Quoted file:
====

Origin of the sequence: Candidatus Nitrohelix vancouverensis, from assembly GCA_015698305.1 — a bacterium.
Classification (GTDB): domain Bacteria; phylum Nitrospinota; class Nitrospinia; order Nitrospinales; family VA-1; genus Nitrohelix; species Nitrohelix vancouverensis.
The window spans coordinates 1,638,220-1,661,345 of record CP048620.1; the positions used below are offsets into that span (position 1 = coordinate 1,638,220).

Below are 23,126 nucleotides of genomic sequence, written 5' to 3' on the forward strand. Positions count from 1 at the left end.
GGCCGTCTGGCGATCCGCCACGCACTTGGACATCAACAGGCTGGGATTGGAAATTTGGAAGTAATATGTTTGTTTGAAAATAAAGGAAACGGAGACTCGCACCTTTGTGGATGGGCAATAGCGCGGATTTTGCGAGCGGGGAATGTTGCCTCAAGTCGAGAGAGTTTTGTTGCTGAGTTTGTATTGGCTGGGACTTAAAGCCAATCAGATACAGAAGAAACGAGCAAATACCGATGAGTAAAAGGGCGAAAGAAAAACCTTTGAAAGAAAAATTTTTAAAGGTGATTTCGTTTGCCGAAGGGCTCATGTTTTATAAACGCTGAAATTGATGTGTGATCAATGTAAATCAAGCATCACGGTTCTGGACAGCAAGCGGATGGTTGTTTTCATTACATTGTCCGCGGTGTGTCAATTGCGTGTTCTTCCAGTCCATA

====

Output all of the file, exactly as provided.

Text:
Origin of the sequence: Candidatus Nitrohelix vancouverensis, from assembly GCA_015698305.1 — a bacterium.
Classification (GTDB): domain Bacteria; phylum Nitrospinota; class Nitrospinia; order Nitrospinales; family VA-1; genus Nitrohelix; species Nitrohelix vancouverensis.
The window spans coordinates 1,638,220-1,661,345 of record CP048620.1; the positions used below are offsets into that span (position 1 = coordinate 1,638,220).

Below are 23,126 nucleotides of genomic sequence, written 5' to 3' on the forward strand. Positions count from 1 at the left end.
GGCCGTCTGGCGATCCGCCACGCACTTGGACATCAACAGGCTGGGATTGGAAATTTGGAAGTAATATGTTTGTTTGAAAATAAAGGAAACGGAGACTCGCACCTTTGTGGATGGGCAATAGCGCGGATTTTGCGAGCGGGGAATGTTGCCTCAAGTCGAGAGAGTTTTGTTGCTGAGTTTGTATTGGCTGGGACTTAAAGCCAATCAGATACAGAAGAAACGAGCAAATACCGATGAGTAAAAGGGCGAAAGAAAAACCTTTGAAAGAAAAATTTTTAAAGGTGATTTCGTTTGCCGAAGGGCTCATGTTTTATAAACGCTGAAATTGATGTGTGATCAATGTAAATCAAGCATCACGGTTCTGGACAGCAAGCGGATGGTTGTTTTCATTACATTGTCCGCGGTGTGTCAATTGCGTGTTCTTCCAGTCCATA